Senior military leaders considering increasing household goods weight allowances for troops


As this year’s moving season starts to crank up, senior leaders are considering a crucial money question for service members: whether or not to increase weight allowances for household goods.

The Army conducted an exhaustive analysis of ranks, grades and weights, and looked at how many soldiers are over their weight limits based on the current authorizations in the Joint Travel Regulations, said Army Maj. Gen. Michel Russell, Sr., assistant deputy chief of staff for G-4, during a press call Tuesday.

While the weight allowance question is still up in the air, Russell outlined some concrete steps the Army has taken to make this year’s moving season smoother for soldiers, such as increasing the lead time for orders to give soldiers more time to prepare for their move.

Across the military branches, service members are given specific weight allowances for household goods moves. For example, an E-4 with dependents is allowed 8,000 pounds; a single E-4 is allowed 7,000 pounds. An O-4 with dependents is allowed 17,000 pounds; a single O-4 gets 14,000 pounds.

Those who exceed their allowance may pay several hundred to several thousand dollars in excess weight charges.

Whether it’s being charged for the overage, or having to get rid of some of their property to meet the limit, “It’s something we don’t want our service members to have to do,” Russell said.

“Households have changed. We have dual income families, we have larger families. Even single service members may have more property,” he said.

The analysis took into account a number of different variables, to determine what weight limits would minimize, reduce or eliminate the most instances of being over the limit, Russell said. The Army also provided the other service branches access to their analysis team to conduct an analysis. Changes that affect the Joint Travel Regulations must involve all the service branches.

“We’ve leaned into this issue. We’ve made some progress. We do have recommendations, but those are still being worked through the system,” Russell said. He declined to characterize those recommendations, or whether they might apply to all ranks, as they are briefing senior leaders.

If leaders agree to changes, it could happen in different ways, in terms of timing. For example, they could issue an interim decision and then transition into a more permanent change in the JTR.

Officials are expecting Army PCS moves to be back in the ballpark of numbers seen in pre-COVID days, with an estimated 90,000 this summer, but don’t foresee any issues with moving capacity at this point. They’ve made some changes to try to limit the number of soldiers moving each week, for example, to ease the strain on the system which relies on commercial trucks and movers.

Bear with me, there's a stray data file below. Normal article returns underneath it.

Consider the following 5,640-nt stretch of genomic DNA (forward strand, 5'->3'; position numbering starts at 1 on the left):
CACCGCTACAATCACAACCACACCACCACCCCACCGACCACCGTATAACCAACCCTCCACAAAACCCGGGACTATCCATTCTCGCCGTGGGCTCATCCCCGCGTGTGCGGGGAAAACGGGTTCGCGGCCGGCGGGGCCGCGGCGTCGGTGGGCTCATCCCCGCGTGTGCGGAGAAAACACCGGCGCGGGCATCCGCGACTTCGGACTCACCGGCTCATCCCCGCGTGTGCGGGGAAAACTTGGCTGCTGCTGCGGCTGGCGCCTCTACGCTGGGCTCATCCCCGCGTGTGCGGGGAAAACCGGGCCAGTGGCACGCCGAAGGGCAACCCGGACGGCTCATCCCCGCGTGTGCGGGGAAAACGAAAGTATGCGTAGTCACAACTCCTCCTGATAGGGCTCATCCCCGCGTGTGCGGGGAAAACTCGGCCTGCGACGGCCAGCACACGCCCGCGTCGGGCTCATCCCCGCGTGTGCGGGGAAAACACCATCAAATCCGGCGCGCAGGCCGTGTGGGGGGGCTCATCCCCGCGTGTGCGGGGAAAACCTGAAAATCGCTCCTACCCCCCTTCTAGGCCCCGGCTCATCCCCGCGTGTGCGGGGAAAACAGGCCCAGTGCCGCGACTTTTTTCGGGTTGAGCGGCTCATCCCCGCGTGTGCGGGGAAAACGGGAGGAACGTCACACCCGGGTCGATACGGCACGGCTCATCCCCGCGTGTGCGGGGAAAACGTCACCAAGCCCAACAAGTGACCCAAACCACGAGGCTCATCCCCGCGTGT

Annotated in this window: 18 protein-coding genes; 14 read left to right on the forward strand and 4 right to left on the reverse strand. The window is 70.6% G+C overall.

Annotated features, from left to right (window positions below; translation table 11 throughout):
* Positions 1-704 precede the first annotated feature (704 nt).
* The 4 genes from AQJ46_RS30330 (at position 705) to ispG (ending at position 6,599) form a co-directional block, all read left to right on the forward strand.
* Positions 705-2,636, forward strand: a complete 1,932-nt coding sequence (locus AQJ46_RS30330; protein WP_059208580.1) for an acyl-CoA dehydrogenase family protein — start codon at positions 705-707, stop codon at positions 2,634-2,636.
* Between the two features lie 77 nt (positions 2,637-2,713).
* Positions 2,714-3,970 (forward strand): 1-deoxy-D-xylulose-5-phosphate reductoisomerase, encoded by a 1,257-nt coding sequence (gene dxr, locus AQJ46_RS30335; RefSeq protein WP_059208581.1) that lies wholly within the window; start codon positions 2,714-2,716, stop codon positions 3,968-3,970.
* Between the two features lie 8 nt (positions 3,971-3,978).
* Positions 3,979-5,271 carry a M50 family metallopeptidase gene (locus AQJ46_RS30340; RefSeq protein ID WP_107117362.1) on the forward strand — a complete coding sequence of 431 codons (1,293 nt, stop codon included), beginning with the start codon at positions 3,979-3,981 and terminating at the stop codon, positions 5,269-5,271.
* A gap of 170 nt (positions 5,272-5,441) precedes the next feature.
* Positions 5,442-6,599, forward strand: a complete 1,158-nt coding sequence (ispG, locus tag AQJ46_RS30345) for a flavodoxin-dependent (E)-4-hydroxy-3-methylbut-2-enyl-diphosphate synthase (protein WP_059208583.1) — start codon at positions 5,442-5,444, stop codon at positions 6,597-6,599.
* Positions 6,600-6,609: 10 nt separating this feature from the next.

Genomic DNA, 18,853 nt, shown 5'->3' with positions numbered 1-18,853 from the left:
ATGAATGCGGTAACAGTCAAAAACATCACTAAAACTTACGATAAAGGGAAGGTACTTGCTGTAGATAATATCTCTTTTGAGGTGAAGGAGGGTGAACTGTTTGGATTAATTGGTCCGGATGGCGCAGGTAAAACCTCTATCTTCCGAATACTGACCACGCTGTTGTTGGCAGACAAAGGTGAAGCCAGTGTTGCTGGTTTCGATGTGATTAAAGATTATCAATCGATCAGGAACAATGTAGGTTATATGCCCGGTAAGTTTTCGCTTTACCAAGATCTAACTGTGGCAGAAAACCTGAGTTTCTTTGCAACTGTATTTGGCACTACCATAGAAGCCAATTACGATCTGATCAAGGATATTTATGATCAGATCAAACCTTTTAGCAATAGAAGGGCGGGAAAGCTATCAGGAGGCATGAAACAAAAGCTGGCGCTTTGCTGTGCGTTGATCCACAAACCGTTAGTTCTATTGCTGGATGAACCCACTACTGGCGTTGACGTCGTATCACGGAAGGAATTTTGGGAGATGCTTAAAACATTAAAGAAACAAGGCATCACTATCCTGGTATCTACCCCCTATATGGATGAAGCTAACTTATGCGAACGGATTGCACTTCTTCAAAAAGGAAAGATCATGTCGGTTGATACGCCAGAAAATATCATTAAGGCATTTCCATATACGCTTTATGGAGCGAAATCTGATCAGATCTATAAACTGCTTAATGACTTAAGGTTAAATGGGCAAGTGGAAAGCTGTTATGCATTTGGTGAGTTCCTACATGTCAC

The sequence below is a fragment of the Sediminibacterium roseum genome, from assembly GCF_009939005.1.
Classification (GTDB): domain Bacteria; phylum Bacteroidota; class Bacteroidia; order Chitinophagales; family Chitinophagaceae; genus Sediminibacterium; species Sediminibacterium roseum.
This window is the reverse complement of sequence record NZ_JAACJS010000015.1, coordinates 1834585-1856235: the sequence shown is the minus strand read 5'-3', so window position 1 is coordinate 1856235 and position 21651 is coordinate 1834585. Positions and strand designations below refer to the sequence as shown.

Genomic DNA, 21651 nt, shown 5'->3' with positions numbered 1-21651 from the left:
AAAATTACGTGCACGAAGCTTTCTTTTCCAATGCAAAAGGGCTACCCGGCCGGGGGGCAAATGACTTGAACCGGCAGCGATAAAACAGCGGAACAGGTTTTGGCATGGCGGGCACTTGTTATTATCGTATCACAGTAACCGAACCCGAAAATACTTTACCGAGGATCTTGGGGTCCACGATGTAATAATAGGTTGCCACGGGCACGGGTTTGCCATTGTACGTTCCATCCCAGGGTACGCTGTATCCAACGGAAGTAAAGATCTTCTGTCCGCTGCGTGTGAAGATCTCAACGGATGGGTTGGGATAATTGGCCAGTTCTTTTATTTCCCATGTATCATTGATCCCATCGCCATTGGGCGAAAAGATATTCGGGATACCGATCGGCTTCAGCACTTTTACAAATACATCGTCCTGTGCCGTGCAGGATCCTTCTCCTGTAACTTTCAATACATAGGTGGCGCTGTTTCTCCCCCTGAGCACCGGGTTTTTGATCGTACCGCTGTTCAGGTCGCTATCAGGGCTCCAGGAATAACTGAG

The pandemic stopped most military moves in March, and created hardships for many service members and families. The situation was constantly changing with installations’ status because of COVID-19. In 2020, there were 72,000 Army moves made between May and October, and there’s no backlog, officials said.

Russell highlighted a number of steps the Army has taken to make the Permanent Change of Station move process smoother for soldiers, such as issuing PCS orders earlier to give soldiers more time to prepare — an average of 120 days before report date, compared to the previous average lead time of 30 to 60 days.

In December, the JTR was changed to provide service members 100 percent reimbursement for their costs for a Personally Procured Move, or PPM, but there was interim guidance earlier in the year to allow the 100 percent, up from the previous 95 percent. This is defined as 100 percent of the estimated cost of what the government would have paid a moving company. Russell said the Army has simplified the process for soldiers to request a PPM, to conduct the PPM move, and to get reimbursed faster.

A PPM gives service members an incentive to move their household goods themselves, giving them the flexibility to move at the hour of the day they choose. During the pandemic, some families have had concerns about possible exposure and they preferred to move themselves, and the reimbursement was increased on an interim basis to reduce stress during PCS moves. In 2020 about 23 percent of Army moves were PPMs, compared to about 21 percent in 2019.

Other steps the Army has taken for this PCS season:

*Increased quality assurance inspections of household goods moves. The goal was 75 percent of all moves, but officials are now at 95 percent of moves being inspected, Russell said. “This allows us to get out there on the ground and help our families during their moves, and make sure [moving companies] are keeping up their end of the deal in terms of how they conduct the move,” he said.

·*Established an Army Relocation Advisory Committee, which also includes two spouses, to talk about what they’re seeing and hearing. They try to work through issues and problems, and the Army takes it for action.

*Developed the Army PCS Move app, which consolidates factual information from a variety of sources, and also allows soldiers to set up their move and track their move.





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